Newlands Inn was probably constructed as a combined farm and inn in the early 19th century, to cater for the passing canal and roadside business associated with the rapid settlement of Golden Valley that occurred around that time. It is not shown on Burdett's map of 1791 but may well have been built soon after the Cromford Canal, which opened in 1794. The first reference to it comes from a trade directory of 1857, when Richard Elnor is recorded as the proprietor of "Newlands Inn". It is shown on historic maps as two 'L'-shaped buildings. One of these, the inn, survives largely in its original form, at least externally, although internally very few original features have survived a series of refurbishments. This building is Grade II listed, constructed of brick with hipped roofs to the residential accommodation, and appears to have been built in a single phase. The other building to the rear of the inn, believed to have been a stable, cowhouse and pigsties, was demolished sometime after 1938. (1)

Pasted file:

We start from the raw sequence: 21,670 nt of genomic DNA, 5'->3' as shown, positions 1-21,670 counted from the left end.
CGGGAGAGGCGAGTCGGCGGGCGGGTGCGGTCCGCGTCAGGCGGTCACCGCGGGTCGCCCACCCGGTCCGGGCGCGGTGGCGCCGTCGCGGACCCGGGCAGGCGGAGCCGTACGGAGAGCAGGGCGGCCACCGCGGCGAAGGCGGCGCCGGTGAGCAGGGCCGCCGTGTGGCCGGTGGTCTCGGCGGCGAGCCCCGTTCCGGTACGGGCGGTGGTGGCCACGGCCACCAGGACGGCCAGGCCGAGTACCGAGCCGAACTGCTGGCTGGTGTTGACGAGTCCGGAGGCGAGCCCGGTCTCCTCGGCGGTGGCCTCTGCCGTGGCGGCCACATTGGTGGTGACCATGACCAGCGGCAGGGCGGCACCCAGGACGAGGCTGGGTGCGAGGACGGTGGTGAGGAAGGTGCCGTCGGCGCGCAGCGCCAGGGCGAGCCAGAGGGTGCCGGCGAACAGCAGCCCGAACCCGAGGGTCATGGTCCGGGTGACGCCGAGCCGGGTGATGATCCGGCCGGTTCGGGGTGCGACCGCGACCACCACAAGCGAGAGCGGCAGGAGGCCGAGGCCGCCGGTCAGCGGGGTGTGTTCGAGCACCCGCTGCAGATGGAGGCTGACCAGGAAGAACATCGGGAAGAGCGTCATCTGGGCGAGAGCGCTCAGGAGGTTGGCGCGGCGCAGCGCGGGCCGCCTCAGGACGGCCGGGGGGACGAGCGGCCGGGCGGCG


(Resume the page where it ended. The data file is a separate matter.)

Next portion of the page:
Unpublished document: Scurfield, C (CS Archaeology). 2010. Newlands Inn, Golden Valley, Riddings, Derbyshire: a Heritage Statement.
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Centred SK 4227 5125 (54m by 49m)
RIDDINGS, AMBER VALLEY, DERBYSHIRE
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Record last edited
Mar 15 2020 10:29AM
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